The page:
When Promising Young Woman screened at the Sundance Film Festival in 2020, the #MeToo revenge story set off a firestorm of conversation. Just over a year later, the auspicious feature debut for writer-director Emerald Fennell earned four Academy Award nominations including Best Picture, Best Director, Best Actress for Carey Mulligan and an Oscar win for Fennell in Original Screenplay.
Fennell is back with her second film, a raucous and sexy story of obsession, secrets and lies. Saltburn finds new Oxford student Oliver Quick (Academy Award nominee Barry Keoghan) struggling to fit in and finding himself drawn to Greek god Felix Catton (Jacob Elordi), who introduces Oliver to high society and all of its cruelty and façade. As Oliver weaves himself into Felix’s life, family and friends and shades of everything from Brideshead Revisited and The Talented Mr. Ripley pepper the preceedings.
I talked with Fennell about her dark humor streak, sex, desire and her stellar cast that also includes Oscar nominees Rosamund Pike and Richard E. Grant, Alison Oliver, Archie Madkwe and Mulligan in a riotously funny cameo. We get into the film’s 2006 setting and how her music choices are deeply connected to her work and why Paris Hilton’s “Stars Are Blind” is one of the greatest pop songs of all time.
Erik Anderson: You’re a button pusher, Emerald, and you really challenge your audiences, not just what they’re seeing, but how they’re seeing it reflected in themselves.
Emerald Fennell: Thank you! I want to make people feel things. That’s what movies are for, I think. If we are talking about the movies and their role in the culture now, that’s why we have to go and see things with other people. Because there’s a certain amount of discomfort required and self-examination required that you can avoid if you’re on your own, but you can’t avoid it in a movie theater with other people.
EA: You really can’t, whether it’s a gasp or an uncomfortable laugh at something. As a creator in that process, are you thinking on those terms of “Here’s the line, I know this is the line,” and then just barge right past it?
EF: Do you know what? I don’t think I do. I really don’t think I do. I think about this a lot because, of course, inevitably when you make something and you talk about it, there’s a lot of acknowledgement about stuff that’s complicated and transgressive. But honestly, I think without wanting to be facetious or kind of play dumb, the truth of it is that I’m really, really trying to get at something sticky and complicated. I think that in order to do that, you do have to kind of just ignore the line altogether. It’s not even about acknowledging that it’s there. It’s about saying there is no line.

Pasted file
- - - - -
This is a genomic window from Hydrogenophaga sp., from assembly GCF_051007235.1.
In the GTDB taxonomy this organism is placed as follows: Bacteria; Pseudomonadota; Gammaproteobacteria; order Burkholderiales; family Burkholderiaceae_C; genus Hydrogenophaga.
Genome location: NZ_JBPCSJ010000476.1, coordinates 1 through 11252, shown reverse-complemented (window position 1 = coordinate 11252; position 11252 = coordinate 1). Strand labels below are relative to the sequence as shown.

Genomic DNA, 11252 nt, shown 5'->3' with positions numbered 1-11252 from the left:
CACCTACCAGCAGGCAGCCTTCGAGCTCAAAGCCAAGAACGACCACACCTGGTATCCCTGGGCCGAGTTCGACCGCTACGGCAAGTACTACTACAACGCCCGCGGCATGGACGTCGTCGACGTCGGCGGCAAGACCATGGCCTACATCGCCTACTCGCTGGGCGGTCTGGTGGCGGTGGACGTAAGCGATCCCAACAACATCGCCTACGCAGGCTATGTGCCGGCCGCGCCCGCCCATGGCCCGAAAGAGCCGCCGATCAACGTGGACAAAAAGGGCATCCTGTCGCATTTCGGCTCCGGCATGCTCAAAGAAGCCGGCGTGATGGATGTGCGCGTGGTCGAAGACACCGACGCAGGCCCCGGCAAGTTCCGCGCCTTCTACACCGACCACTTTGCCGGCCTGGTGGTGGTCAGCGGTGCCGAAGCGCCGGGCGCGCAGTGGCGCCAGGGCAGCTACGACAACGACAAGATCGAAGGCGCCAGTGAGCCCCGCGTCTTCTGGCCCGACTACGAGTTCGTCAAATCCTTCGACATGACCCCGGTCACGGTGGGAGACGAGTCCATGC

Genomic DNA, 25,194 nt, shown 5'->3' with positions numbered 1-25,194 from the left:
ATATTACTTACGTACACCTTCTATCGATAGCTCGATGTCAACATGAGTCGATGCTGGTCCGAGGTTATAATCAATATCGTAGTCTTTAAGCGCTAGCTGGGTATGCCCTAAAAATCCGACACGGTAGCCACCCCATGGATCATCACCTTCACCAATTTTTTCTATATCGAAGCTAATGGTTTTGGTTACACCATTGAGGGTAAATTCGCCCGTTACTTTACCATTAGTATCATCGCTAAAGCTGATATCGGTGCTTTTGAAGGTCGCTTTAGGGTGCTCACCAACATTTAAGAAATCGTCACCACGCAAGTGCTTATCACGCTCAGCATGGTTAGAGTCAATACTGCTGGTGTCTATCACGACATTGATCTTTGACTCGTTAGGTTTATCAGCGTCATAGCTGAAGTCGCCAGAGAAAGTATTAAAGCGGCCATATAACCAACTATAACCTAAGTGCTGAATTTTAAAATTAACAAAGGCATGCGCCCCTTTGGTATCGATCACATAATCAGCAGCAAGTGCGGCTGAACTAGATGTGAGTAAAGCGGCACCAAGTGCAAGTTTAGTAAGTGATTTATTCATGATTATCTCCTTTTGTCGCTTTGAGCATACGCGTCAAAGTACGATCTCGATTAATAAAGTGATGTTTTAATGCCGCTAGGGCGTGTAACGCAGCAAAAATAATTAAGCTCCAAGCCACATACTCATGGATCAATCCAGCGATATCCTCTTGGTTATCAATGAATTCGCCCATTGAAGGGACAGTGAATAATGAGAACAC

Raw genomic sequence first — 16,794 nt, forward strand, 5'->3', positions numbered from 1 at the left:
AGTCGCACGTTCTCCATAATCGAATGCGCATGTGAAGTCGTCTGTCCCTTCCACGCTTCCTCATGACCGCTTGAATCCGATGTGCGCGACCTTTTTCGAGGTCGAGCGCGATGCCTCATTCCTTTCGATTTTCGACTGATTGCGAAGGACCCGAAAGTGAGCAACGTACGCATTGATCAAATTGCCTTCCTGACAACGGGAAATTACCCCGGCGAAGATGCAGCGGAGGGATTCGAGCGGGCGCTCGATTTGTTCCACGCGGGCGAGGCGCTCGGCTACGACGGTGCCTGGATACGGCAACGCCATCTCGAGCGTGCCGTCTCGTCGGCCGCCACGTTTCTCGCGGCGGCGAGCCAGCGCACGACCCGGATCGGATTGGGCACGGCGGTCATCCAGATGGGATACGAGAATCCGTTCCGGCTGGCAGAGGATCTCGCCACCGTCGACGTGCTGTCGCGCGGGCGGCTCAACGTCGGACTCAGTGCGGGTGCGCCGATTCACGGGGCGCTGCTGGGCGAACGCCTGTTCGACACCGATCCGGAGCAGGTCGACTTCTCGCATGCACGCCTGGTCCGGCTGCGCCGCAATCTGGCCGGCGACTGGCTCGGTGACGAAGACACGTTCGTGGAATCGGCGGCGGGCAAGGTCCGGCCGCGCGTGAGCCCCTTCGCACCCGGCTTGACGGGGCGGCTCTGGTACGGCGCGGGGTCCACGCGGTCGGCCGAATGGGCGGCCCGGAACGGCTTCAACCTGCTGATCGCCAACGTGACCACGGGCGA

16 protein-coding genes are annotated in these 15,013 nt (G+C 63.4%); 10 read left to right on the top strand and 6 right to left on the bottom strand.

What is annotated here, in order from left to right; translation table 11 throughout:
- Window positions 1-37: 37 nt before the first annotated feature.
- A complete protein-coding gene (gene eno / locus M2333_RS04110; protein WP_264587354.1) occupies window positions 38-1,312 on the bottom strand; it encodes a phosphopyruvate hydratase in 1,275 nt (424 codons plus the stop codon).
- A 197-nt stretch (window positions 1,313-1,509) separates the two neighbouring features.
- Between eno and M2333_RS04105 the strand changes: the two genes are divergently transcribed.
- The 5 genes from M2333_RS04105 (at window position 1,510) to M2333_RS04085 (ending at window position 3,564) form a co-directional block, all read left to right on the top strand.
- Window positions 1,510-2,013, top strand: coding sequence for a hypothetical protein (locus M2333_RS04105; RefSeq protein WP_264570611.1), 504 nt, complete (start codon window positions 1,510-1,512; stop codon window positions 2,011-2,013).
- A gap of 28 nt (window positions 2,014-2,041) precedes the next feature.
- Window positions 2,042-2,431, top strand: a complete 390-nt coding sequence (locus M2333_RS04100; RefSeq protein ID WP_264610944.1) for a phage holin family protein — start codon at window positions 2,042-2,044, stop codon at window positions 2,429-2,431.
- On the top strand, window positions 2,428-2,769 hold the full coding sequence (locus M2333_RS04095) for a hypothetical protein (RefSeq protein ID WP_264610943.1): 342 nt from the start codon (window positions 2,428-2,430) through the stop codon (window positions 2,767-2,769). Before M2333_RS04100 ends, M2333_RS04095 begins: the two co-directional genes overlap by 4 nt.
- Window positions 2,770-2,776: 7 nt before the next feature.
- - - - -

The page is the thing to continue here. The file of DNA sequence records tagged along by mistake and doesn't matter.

I mean, there is no line in our lives, in our imaginations. There’s no such thing. We put those in, or somebody else puts those in for us and it’s not useful. So, when you’re thinking about looking at the nature of desire, not just of sex, but of everything, of wanting, of wanting something, of gluttony even, of consuming things, you can’t be coy. In a funny way, in this movie, when it comes to the sex stuff, I suppose, you don’t really see anything. You see much, much less than… I grew up in a world where women’s bodies, women were naked all the time, that sex scenes were just completely part of movies, and they weren’t treated with any… They were kind of profound piece of an-erotic actually in a lot of ways. They were pegged for humor or whatever. In this movie, very little actually happens. What’s happening is inside our heads.
EF: What’s difficult is how, it’s always interesting to me that talking about this with people, every conversation is so singular, so specific. I think that’s so interesting. What is interesting is that somebody said, “Let’s talk about the gross out moments of this movie,” and I was like, “That’s so interesting. Like what?” He said, “Well, like the period fingering scene.” Spoiler alert! Redacted, redacted, redacted!
EA: I got a plan for that don’t worry. [highlight mild spoiler text above]
EF: Because for me, that’s one of the sexiest scenes, not just in the movie, but ever. It’s an unbelievably deep, and complicated, and arousing visceral sex scene. So that you, sir, would describe it as gross out, that’s just a different perspective. He’s like, “Oh, no, of course. Sorry, I didn’t think it was.” But it’s just those things you want to be asking what these boundaries are. There are moments of this movie that I don’t think are remotely…